The Warriors' event will be closed off to the media and held at an undisclosed location. It is set for Tuesday, the day before they play the Wizards at Capital One Arena. The Warriors had the option of holding a ceremony with other politicians in the Democratic party, but decided that would send the wrong message. 

"It's their championship. They got disinvited to the White House, so it's up to them what they wanted to do. So they made their plans," coach Steve Kerr said. "I want the players to have a good day and to do something positive and to enjoy what they're doing."

The Warriors are the first NBA team to make this choice since Trump was elected president. Last season, the Cleveland Cavaliers held their celebration with president Barack Obama in November. They did so just days after Trump was elected and LeBron James questioned at the time whether he would visit the White House with Trump in office.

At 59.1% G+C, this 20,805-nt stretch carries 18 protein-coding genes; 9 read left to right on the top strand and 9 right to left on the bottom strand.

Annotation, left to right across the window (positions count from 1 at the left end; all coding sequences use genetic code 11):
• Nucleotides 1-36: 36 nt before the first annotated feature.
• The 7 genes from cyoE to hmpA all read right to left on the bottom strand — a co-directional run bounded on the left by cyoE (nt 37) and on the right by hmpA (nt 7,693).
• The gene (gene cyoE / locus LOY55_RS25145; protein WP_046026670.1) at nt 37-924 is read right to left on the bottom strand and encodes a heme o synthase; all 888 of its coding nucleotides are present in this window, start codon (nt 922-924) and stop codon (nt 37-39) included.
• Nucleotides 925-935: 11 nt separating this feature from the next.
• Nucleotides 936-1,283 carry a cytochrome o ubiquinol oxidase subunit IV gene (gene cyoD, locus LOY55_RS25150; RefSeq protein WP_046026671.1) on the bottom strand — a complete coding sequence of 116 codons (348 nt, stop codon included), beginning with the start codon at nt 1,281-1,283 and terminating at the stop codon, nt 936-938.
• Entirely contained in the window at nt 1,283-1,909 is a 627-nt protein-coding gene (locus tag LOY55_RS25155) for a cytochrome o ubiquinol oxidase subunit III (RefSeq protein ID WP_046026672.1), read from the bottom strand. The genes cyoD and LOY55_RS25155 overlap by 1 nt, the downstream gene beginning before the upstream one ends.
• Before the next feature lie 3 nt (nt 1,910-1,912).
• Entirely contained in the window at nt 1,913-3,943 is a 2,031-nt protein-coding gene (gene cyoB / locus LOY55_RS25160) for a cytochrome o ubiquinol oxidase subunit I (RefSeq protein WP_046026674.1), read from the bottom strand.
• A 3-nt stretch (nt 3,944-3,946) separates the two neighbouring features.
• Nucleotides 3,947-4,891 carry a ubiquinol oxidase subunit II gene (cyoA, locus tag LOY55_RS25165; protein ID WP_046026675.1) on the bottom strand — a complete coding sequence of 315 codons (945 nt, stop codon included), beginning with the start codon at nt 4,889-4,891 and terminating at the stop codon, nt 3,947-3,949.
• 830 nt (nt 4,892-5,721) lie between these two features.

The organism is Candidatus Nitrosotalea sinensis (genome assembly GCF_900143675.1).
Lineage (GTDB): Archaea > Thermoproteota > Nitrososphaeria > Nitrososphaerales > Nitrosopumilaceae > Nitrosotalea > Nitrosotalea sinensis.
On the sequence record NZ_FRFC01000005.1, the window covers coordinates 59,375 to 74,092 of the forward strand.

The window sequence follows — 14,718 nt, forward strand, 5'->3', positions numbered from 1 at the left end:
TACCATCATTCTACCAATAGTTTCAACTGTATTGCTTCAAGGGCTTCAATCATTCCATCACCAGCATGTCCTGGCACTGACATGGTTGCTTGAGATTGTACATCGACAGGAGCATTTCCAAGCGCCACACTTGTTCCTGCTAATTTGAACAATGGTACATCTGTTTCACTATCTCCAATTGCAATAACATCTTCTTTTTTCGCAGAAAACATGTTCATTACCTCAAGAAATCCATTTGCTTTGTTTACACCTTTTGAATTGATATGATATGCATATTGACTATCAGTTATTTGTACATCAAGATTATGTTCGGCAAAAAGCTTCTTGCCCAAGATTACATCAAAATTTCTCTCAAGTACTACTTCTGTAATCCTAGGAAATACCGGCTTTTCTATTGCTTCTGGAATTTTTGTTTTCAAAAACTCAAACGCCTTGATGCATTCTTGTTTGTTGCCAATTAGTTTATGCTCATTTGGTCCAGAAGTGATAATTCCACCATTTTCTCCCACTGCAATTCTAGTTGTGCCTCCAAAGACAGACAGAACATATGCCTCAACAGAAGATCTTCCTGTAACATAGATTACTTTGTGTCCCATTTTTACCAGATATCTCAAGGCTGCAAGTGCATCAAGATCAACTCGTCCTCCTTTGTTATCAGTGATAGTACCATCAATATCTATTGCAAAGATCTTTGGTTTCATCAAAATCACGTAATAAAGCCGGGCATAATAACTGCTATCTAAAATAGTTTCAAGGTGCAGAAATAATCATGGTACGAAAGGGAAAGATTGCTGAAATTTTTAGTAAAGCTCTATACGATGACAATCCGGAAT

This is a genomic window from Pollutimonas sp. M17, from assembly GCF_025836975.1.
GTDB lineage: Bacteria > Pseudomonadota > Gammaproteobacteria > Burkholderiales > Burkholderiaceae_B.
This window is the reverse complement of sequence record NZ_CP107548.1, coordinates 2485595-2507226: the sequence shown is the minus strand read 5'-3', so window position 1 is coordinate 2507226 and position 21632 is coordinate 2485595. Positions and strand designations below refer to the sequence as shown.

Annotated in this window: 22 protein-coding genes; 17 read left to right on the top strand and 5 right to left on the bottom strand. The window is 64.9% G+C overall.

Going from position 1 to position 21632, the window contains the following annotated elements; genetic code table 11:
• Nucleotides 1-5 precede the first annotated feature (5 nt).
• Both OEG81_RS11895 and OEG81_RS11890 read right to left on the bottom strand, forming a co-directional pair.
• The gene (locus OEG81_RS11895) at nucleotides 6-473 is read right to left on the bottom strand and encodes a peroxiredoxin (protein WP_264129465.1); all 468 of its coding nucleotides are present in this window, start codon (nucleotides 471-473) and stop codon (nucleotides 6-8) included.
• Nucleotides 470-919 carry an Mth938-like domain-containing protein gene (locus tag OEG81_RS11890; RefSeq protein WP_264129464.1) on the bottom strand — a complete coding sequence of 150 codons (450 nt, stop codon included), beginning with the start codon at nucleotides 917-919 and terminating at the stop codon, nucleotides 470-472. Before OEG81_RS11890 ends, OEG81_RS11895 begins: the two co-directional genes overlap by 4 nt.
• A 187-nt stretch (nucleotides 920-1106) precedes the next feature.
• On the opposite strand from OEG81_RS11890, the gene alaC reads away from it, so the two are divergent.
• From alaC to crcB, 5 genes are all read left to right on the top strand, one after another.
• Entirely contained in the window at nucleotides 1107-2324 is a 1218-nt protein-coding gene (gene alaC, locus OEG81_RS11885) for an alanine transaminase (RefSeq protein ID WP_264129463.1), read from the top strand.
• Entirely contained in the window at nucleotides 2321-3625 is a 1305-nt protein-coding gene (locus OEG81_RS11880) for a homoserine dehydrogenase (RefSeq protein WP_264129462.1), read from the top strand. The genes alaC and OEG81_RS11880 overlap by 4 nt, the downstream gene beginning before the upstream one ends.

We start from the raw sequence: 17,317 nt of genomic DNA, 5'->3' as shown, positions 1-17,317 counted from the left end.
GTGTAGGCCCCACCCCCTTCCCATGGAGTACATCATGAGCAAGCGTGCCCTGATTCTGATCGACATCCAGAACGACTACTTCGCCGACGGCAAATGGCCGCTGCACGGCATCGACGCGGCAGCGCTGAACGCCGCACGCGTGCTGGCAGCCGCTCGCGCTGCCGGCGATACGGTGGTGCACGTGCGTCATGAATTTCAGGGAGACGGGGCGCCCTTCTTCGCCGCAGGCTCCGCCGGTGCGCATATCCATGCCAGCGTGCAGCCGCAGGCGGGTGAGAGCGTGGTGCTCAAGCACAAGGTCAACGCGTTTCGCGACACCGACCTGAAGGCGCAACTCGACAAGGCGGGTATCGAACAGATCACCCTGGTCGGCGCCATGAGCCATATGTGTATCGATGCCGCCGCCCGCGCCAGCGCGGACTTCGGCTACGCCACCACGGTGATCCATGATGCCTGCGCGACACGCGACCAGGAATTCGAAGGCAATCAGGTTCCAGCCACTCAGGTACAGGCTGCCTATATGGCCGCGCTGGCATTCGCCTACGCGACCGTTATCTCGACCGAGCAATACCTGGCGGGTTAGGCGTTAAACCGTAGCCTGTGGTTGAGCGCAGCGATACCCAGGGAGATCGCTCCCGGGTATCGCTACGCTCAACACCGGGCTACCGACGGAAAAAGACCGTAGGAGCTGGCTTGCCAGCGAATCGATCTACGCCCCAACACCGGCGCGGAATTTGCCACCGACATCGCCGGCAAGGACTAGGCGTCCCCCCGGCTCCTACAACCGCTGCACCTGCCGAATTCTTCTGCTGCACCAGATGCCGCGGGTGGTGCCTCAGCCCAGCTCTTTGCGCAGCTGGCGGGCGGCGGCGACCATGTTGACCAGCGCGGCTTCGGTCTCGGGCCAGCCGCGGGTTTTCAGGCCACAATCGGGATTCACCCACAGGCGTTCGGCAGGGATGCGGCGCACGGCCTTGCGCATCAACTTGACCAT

Sports teams visiting the White House goes back to the mid-1800s. The first World Series title team to visit was the 1924 Washington Senators. By the 1960s, NBA teams were going and by the 1980s NFL and NHL teams made it a tradition.

Entire teams snubbing the White House is unusual, but many players have turned down the opportunity. In the NBA, some famous cases include Larry Bird in 1984 and Michael Jordan in 1991, according to Rolling Stone.